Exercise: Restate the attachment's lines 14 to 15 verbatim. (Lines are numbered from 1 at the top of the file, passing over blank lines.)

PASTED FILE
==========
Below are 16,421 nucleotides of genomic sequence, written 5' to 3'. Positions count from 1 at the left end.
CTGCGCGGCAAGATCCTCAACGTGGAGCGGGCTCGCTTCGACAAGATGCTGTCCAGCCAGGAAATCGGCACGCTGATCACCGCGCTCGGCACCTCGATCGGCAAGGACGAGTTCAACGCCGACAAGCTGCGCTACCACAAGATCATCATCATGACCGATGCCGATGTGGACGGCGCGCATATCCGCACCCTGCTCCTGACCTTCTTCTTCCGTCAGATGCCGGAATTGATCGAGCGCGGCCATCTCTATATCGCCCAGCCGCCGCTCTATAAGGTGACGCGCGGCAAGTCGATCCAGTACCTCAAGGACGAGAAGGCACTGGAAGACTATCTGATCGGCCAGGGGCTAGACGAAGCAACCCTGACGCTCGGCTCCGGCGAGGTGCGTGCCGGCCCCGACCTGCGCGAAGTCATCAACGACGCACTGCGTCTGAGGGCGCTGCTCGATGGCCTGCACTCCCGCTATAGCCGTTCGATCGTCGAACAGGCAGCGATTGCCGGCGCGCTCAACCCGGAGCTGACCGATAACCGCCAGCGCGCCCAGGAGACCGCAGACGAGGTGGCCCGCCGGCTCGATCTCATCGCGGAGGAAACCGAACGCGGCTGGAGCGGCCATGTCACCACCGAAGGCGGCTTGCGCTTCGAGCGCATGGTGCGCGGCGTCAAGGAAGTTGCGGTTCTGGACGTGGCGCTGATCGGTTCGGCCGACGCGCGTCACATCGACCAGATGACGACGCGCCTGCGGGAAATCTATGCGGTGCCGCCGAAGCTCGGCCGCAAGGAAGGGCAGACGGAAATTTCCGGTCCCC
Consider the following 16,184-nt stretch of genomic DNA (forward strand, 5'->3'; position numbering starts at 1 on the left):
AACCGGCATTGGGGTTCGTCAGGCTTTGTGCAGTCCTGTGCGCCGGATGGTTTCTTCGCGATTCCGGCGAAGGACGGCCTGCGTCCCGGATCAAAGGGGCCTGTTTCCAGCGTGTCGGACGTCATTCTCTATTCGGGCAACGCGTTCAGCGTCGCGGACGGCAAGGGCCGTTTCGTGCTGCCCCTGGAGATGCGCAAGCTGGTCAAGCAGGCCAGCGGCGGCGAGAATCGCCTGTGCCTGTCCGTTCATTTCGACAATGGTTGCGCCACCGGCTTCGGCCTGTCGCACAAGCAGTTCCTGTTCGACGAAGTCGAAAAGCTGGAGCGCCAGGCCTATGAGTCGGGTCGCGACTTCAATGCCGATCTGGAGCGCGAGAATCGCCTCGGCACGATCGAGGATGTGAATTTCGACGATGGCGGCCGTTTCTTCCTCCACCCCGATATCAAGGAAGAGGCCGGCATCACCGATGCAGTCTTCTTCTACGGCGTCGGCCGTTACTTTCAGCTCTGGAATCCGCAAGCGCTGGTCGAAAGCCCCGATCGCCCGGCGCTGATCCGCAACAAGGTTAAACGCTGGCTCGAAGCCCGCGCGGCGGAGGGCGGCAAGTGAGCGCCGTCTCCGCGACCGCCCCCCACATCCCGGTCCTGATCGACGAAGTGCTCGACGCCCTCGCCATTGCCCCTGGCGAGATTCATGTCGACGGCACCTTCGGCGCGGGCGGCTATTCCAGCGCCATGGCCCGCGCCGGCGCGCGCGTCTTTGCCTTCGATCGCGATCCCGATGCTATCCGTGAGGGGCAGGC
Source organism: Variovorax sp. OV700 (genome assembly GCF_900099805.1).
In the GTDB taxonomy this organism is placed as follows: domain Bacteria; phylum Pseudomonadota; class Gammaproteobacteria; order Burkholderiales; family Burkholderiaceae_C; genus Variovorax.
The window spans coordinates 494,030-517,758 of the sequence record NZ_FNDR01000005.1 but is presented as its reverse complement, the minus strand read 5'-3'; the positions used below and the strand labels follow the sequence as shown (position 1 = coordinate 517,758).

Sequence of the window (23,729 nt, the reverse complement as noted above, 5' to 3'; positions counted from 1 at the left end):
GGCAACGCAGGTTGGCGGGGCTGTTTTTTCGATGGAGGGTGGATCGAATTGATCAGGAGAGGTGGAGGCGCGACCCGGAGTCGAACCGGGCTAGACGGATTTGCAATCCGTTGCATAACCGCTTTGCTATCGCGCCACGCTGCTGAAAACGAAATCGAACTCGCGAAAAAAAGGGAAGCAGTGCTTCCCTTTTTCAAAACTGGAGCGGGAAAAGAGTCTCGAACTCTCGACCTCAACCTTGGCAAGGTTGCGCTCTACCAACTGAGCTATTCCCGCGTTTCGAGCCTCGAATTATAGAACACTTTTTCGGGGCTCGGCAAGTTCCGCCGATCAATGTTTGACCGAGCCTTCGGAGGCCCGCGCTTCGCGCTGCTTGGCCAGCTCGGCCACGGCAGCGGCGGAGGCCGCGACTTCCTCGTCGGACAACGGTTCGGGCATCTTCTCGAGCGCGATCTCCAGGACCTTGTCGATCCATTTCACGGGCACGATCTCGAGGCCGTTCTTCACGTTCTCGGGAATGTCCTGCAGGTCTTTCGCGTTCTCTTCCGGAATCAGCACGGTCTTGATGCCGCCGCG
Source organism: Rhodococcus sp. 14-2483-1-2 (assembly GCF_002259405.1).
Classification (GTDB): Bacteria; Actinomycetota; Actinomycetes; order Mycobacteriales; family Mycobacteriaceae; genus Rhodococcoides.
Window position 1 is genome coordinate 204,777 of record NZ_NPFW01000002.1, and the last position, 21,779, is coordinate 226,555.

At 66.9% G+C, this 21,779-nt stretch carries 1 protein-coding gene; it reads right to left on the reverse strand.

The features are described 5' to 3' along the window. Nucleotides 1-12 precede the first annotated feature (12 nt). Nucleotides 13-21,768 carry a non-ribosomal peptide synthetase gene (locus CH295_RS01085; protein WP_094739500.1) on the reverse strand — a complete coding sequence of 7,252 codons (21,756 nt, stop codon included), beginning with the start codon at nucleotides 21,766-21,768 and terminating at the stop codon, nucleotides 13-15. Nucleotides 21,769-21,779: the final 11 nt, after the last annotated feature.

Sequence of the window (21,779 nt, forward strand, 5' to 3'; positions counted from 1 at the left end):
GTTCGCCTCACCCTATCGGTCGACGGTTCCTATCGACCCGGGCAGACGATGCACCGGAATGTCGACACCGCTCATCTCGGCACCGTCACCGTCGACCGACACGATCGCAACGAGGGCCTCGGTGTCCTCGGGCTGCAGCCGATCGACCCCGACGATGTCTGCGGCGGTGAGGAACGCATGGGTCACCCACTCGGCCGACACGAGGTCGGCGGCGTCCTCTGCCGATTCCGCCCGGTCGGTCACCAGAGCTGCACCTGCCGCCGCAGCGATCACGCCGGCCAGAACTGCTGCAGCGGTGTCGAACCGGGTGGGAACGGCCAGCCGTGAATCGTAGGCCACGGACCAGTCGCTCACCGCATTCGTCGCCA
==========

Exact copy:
The features are described 5' to 3' along the window. Nucleotides 1-12 precede the first annotated feature (12 nt). Nucleotides 13-21,768 carry a non-ribosomal peptide synthetase gene (locus CH295_RS01085; protein WP_094739500.1) on the reverse strand — a complete coding sequence of 7,252 codons (21,756 nt, stop codon included), beginning with the start codon at nucleotides 21,766-21,768 and terminating at the stop codon, nucleotides 13-15. Nucleotides 21,769-21,779: the final 11 nt, after the last annotated feature.

Sequence of the window (21,779 nt, forward strand, 5' to 3'; positions counted from 1 at the left end):